City Wall
City Wall
Image: Ric Warren

Ric Warren: Talkin' 'Bout Our Gentrification

Ric Warren explores social and spatial boundaries. As he faces his biggest solo show yet, The Skinny meets him at his studio at the Glasgow Sculpture Studios and asks if he knows what he’s up against
Feature by Jac Mantle.
Published 06 April 2011

Going by its title, Borders, Boundaries and Barricades: Redeveloping Geographies of Division, Ric Warren’s forthcoming show at David Dale sounds pretty serious – like an essay. Well, his practice is nothing if not comprehensive. Dealing with the demarcation of territories in urban space, it touches on issues of society, regeneration, civil unrest and war, as well as the work’s immediate surroundings – in this case the gallery itself.

But the allusion to an essay, Warren explains, is a deliberate foil. The aim of the show is not to present conclusions, but to prompt unavoidable questions for the viewer. It is Warren’s first major Scottish solo exhibition and he hasn’t shied away from the big issues, or from large constructions. At the centre of the show will be an imposing wall of lacquered wooden panels that cut right through the space. The panels are adorned with batons, referencing those on construction site hoardings, designed to prevent fly posting.

Inspired by Sol LeWitt’s modular structures, the wall will have a macho, minimalist look. “It suggests a quiet, territorial war that’s constantly there but you’re not really aware of it because it happens slowly,” says Warren. “It’s also about the temporal nature of construction sites – once the barriers have been removed, the boundaries are still there. Whatever reason is behind the regeneration of the area, it constitutes a sort of conceptual barricade.”

But he also wants to give a nod to the more aggressive, militant implications of demarcating territories. To contrast the panels he is creating pointed structures based on anti-tank barricades as well as incendiary devices known as Molotov cocktails. “With these, it’s going back to civic unrest and more an obvious, blatant violence in terms of a push and shove for space.”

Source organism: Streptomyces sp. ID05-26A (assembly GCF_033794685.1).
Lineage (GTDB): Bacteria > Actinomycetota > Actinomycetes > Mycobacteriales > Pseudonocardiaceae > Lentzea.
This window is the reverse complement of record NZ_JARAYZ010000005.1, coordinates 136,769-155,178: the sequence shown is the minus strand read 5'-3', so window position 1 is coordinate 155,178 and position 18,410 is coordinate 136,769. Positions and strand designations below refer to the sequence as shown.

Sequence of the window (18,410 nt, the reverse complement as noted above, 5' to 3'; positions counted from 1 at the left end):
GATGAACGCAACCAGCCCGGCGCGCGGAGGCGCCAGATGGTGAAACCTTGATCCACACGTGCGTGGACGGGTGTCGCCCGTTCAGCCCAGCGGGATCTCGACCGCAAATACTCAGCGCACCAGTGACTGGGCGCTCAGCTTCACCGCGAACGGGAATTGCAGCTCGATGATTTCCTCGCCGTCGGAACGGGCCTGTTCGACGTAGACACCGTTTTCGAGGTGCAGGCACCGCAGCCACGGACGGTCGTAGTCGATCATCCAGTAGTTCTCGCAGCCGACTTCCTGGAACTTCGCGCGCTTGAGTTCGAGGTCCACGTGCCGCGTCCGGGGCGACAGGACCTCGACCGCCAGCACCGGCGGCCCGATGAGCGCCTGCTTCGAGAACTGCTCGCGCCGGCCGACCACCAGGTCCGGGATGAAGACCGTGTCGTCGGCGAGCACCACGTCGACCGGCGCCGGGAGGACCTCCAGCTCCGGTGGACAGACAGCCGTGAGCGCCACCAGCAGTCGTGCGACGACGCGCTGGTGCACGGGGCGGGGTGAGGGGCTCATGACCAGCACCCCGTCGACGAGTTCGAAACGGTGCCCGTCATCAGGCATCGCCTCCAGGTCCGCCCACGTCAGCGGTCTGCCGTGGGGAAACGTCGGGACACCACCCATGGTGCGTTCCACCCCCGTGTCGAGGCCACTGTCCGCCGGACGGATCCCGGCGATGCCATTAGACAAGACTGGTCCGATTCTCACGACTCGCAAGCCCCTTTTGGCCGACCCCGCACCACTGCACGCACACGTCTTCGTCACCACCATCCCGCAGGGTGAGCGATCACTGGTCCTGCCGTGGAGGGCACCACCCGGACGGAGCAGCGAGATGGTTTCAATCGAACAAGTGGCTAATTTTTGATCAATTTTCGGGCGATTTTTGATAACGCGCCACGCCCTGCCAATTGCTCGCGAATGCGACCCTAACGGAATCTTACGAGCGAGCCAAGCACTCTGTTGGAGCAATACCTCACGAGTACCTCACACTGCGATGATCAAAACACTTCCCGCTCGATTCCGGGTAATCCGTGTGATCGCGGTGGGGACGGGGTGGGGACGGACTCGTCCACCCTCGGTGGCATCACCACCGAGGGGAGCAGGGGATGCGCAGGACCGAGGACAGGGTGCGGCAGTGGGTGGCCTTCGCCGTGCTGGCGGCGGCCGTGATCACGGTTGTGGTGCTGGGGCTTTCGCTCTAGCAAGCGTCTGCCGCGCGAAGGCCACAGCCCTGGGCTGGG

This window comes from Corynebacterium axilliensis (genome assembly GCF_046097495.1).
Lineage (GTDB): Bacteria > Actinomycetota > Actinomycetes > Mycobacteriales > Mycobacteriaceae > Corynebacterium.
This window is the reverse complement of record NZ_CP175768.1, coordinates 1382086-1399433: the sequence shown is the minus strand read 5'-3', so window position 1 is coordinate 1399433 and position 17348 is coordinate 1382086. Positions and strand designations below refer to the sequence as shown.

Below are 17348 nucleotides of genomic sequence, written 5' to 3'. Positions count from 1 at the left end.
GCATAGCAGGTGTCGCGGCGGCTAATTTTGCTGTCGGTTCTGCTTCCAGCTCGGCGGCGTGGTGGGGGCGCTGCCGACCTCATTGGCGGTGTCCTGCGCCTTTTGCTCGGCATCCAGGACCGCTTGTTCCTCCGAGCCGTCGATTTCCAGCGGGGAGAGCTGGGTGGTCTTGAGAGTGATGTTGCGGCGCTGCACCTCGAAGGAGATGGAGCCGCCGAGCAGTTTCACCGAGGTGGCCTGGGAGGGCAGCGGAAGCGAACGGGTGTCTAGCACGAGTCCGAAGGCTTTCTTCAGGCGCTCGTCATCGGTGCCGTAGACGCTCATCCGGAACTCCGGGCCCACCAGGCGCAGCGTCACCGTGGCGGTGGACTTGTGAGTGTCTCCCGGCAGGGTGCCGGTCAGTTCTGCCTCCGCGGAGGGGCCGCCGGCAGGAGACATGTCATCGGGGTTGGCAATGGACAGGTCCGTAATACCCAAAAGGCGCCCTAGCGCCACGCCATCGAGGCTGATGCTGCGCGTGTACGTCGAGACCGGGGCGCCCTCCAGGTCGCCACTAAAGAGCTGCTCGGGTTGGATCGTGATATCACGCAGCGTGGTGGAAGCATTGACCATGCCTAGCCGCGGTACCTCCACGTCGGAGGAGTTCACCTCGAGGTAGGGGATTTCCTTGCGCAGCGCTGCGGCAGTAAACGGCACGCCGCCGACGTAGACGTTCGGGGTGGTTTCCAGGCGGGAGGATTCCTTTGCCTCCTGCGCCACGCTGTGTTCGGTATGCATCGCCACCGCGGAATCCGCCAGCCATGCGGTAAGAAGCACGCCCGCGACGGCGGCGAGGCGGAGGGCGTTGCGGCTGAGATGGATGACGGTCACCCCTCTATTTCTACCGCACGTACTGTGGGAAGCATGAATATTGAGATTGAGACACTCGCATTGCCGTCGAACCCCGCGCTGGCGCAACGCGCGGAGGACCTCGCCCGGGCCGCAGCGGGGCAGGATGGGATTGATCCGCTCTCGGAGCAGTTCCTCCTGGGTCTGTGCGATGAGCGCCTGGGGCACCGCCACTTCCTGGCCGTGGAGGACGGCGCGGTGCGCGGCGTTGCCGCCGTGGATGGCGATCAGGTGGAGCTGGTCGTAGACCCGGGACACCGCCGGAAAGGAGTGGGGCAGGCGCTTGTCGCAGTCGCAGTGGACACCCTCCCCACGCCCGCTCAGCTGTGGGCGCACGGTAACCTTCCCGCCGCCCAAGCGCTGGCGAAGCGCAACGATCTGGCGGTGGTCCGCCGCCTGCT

Having viewed the show as a means to focus a period of studio time rather than an end in itself, Warren has countless options to draw upon. He won’t decide the exact format of the show until he takes all his works down to the gallery in Glasgow’s East End. Which brings us to the unavoidable question of David Dale’s context. The work clearly references issues surrounding gentrification, ‘ghettoisation’, and that most thorny of issues, class – is the work all about Bridgeton?

“No, but it is about Glasgow, as much as it is about any city. The fact that there’s this inevitable period of regeneration or dilapidation, gentrification – it’s constantly shifting. That’s what I like about Glasgow. Even in the time that I’ve been here, it’s changed so much.

Clearly, Warren’s subject is one that comes with baggage. It has a loaded vernacular and a hefty political dimension, before one even begins to consider their own stance. But pressed for an answer, how would he position himself in relation to the bigger issue of regeneration of the city’s more rundown areas?

“Well, I sit on the fence to some extent. I am coming from some sort of socialist perspective, but it’s not necessarily about me taking a really harsh political stance on the middle classes. I’m from a working class background, but I went to art school, and that’s a pretty middle class pursuit.

“I do think it’s important that I mention ‘ghettoisation’ as much as I mention gentrification because the work’s not about the middle classes being the baddies.” He glances around the studio, grins and leans over to whisper, “Although sometimes, it is.”